If you’re anything like me, just thinking about Pesach is enough to send shivers down your spine. The “P” word can conjure up images of having to prepare a seemingly endless number of meals in a marathon cooking spree in order to feed a virtual army of hungry friends and family members who are hoping that you will somehow wave your enchanted kitchen wand and make gourmet meals magically appear out of your limited Pesach grocery supply.
Well, never fear, my intrepid readers. Paula Shoyer is here to save the day with an all-new Pesach cookbook, and with 65 gorgeous new recipes, the legendary kosher baking guru might as well be wearing a shiny superhero cape with a big “P” emblazoned on the back as she banishes those Pesach blues forever.
The New Passover Menu is a gorgeous book, loaded with enticing pictures. Almost as exciting as the recipes themselves (and trust me, there are some awesome ones here) is the way the book is laid out, with eight individual menus (updated Ashkenazic Seder, International Seder, Shabbat, Yom Tov, French Dairy, Italian Vegetarian, BBQ Dinner and Easy Chicken) as well as two sections that make short work of both breakfast and dessert. Shoyer also graciously offers up additional lunch menus in the introductory section of the book, allowing you to cross “prepare Pesach menus” off your pre-Yom Tov checklist. A pantry section includes a handy list of Pesach-friendly substitutions for items like corn syrup, cream of tartar and even flour. For those who are less familiar with holiday customs, there is a quick primer on how to prepare for Pesach and a multi-page guide to demystify the Seder. Finally, recipes are clearly marked to let you know how many servings you can expect to get, preparation and cooking time estimates and a list of necessary equipment. Many, but not all, of the recipes let you know right up front if they are suitable for those who don’t eat gebrokts or are on a gluten-free diet.
But as always, it is all about the food and the recipes offer contemporary twists on traditional foods; some look so good you might just be tempted to make them all year round. There are some fun riffs on Pesach classics, with charoses that includes both apples and bananas and an innovative Seder plate salad that incorporates elements of the most memorable night of the year into a novel Chol Hamoed lunch or dinner. The gefilte fish of the alte heim is completely inverted in a unique loaf that has a whole salmon fillet embedded in the center of a stick of frozen gefilte fish. Coconut shnitzel with almond butter sauce, lamb stew with apricots, pears and mint and potato gnocchi with pink sauce all prove that Pesach food need not be boring.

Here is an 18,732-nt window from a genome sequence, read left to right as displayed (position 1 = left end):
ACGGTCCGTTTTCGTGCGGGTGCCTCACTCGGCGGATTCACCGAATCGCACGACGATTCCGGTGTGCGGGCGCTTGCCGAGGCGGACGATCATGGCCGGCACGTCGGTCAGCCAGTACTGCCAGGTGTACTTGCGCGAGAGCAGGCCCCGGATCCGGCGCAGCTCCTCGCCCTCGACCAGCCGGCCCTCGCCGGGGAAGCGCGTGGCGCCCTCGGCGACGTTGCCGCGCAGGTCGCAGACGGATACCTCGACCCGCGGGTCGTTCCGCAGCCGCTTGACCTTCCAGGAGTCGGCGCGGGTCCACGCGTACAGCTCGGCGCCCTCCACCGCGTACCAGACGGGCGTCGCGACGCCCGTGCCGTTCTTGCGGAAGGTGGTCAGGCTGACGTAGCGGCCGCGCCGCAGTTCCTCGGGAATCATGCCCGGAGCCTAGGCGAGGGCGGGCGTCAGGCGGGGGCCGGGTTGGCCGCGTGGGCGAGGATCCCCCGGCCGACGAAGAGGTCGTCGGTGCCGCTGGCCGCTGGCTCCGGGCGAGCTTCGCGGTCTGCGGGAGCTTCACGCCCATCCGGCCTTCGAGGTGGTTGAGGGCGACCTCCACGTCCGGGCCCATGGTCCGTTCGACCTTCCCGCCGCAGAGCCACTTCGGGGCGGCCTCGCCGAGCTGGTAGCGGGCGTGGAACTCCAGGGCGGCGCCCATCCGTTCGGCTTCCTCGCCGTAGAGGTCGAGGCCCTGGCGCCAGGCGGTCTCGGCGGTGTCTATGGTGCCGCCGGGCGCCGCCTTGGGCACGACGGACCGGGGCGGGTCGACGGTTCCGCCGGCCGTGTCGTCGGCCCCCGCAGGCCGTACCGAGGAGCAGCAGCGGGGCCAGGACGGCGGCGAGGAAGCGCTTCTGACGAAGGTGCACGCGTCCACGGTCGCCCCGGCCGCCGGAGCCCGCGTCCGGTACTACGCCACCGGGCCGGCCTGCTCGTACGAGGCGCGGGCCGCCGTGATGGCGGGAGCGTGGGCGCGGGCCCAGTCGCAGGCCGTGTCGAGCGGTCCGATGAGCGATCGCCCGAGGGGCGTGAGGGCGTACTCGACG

Needless to say, dessert is the best part of every meal and there is no reason to settle for sponge cake when you can indulge in Shoyer’s fabulous linzer tart, which incorporates three different kinds of nuts instead of matzah meal. Need something chocolatey to top off your meal? Whip up a flourless chocolate cake with marshmallow icing and, for those of you who are really adventurous, feel free to pull out your Kosher L’Pesach blowtorch to toast the marshmallow topping and really knock this one out of the park. For a lighter option, check out the lemon cream-laced meringue fruit tarts, a real showstopper that will let you indulge without totally wrecking your diet.
Packed with creativity and fresh ideas, The New Passover Menu, published by Sterling Epicure, may just be the answer to your Pesach dreams.Sandy Eller